The days of nine to five, five days a week at the office are over for ACT Government public servants as they embrace a hybrid work model post-pandemic.
Last week, Chief Minister Andrew Barr told the Legislative Assembly that the world had changed and the ACT was changing with it, particularly as the government needed to offer flexible work options to attract the best staff in a highly competitive jobs market.
Asked by Liberal MLA James Milligan when public servants would be returning to the office, out of concern for struggling small businesses, Mr Barr said they would not be all returning to the office because they would be adopting a hybrid working model from now on.
“If Mr Milligan followed the budget statements he would be aware that the government is investing in a number of ACT Government workplaces, new hubs, in town centres,” Mr Barr said.
“We are decentralising our employment, so it will no longer be the case that directorate X will be in location Y. People will be able to work across a number of different ACT Government office buildings and they will undertake hybrid working arrangements that meet their needs and the needs of the business unit that they work for and ensure that they can deliver the services that are required.”
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Mr Barr said public servants would be able to work at locations that are most convenient to them, including at home.
“They may well be working out of the Gungahlin ACT Government office building if they live in Gungahlin and that suits them, and they may well be working out of the Woden ACT Government building if they live in the Woden area and that suits them; similarly, in Tuggeranong, in Belconnen, in the city and in Dickson,” he said.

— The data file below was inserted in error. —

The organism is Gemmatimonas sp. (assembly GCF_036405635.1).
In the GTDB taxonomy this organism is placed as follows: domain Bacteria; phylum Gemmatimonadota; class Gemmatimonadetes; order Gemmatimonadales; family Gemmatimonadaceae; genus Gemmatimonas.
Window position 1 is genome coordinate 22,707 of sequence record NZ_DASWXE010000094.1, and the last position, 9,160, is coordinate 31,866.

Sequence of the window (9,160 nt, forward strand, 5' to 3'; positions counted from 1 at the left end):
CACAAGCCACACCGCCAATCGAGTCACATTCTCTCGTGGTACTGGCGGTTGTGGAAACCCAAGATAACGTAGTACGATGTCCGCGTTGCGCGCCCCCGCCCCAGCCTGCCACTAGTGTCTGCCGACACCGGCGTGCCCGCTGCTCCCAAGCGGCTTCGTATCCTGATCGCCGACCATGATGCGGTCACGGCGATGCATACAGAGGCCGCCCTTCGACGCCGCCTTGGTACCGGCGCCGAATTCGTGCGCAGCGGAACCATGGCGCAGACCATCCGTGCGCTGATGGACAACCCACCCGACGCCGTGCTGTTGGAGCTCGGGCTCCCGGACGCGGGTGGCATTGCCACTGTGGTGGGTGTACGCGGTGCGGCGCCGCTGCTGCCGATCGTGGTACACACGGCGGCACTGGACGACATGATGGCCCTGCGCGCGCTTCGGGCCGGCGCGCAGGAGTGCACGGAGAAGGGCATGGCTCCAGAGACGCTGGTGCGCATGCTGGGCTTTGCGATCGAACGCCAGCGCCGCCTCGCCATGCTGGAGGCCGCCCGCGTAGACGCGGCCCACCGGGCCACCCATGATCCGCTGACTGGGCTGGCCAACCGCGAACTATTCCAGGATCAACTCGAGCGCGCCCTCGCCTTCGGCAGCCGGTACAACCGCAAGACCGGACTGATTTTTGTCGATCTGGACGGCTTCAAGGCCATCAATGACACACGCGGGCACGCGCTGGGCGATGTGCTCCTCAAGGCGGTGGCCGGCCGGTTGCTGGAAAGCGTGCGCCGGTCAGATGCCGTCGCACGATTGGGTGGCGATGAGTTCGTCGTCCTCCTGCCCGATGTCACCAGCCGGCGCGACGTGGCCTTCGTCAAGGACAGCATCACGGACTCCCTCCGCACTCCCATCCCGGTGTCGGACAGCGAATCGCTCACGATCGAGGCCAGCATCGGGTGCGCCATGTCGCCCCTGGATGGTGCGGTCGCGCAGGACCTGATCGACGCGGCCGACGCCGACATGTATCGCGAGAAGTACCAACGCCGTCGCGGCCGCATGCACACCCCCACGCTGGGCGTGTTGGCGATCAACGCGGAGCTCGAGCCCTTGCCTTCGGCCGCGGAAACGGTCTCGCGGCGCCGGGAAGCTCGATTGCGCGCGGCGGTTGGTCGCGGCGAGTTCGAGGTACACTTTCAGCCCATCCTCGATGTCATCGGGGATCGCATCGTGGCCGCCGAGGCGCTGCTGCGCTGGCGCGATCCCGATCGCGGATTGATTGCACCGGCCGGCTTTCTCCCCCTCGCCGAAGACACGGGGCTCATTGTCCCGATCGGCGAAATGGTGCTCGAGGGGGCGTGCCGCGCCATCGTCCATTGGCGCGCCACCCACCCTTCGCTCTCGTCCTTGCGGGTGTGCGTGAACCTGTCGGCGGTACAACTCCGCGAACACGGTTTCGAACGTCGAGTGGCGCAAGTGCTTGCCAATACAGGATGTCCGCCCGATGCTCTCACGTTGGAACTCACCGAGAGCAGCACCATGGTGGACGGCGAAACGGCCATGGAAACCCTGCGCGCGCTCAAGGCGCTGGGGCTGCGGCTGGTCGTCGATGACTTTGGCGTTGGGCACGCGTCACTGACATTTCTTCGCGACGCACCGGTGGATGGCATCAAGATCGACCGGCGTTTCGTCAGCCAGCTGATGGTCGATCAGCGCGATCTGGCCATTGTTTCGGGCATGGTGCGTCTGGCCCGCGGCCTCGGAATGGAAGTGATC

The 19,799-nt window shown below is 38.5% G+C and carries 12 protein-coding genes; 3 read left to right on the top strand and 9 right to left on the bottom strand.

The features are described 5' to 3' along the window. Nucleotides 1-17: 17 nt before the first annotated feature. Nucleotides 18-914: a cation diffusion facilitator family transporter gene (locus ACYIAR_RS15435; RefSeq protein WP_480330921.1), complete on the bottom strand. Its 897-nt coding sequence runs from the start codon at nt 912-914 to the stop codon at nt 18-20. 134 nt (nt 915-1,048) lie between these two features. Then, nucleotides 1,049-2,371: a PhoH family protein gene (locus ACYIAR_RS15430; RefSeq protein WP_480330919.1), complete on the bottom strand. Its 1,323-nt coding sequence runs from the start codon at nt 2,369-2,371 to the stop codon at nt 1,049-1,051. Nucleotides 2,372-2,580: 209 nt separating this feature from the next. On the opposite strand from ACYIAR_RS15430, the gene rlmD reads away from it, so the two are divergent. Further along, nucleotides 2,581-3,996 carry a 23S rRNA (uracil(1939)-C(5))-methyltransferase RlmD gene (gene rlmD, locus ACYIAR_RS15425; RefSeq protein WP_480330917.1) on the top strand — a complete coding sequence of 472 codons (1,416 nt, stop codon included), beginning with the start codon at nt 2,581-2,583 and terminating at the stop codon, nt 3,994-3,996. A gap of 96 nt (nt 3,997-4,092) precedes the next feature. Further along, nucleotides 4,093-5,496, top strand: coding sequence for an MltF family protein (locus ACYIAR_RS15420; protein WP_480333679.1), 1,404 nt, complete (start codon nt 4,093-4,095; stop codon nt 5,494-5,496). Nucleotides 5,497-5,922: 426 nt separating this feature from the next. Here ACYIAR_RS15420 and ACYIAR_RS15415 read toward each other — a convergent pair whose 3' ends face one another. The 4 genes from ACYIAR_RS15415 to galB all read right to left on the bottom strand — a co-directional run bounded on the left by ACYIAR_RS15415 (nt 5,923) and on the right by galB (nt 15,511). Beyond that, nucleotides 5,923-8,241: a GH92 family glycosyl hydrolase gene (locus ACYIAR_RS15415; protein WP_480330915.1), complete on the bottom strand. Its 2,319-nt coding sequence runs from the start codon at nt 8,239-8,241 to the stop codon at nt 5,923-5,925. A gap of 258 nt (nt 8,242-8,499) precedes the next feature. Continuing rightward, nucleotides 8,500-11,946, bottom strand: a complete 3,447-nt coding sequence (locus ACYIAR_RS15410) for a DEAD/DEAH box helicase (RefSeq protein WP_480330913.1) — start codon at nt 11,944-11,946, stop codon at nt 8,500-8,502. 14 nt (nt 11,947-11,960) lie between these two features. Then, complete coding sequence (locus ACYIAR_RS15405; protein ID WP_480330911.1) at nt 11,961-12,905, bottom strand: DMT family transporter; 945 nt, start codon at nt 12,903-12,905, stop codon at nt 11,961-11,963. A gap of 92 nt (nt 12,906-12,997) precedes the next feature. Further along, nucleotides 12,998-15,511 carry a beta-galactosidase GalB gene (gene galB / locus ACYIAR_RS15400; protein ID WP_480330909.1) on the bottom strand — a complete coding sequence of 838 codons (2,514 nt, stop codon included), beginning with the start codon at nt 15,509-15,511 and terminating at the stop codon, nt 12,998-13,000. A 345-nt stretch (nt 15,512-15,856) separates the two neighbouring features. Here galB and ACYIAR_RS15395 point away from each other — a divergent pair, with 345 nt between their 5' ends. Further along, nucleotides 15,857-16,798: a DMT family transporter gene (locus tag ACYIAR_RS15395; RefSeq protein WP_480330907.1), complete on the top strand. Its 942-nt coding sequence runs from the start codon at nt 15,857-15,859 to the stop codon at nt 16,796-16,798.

“So there will no longer be an operating requirement of compulsory attendance, if you like, at an ACT Government office building nine to five.”
Asked by Liberal MLA Peter Cain how many days public servants would be in the office compared with at home, Mr Barr said it was likely to be one to two days a week in the office and the rest at home across most directorates.
“This is a global trend,” Mr Barr said. “The way we will attract and retain the highest quality staff is to have flexibility in working arrangements.
“So we will never go back to nine to five, Monday to Friday, everyone in the same office all together. That world is over, it is done.
“That is the case for all major businesses in this country as well. In fact, I think even the Commonwealth is allowing a degree of flexibility for their own public servants as well.
“The world has changed. The future of work has changed and we must be flexible and allow for hybrid working arrangements.”
Mr Barr said there would be more staff back in the office, but it would never return to what it was pre-pandemic.
“That era is over,” Mr Barr said.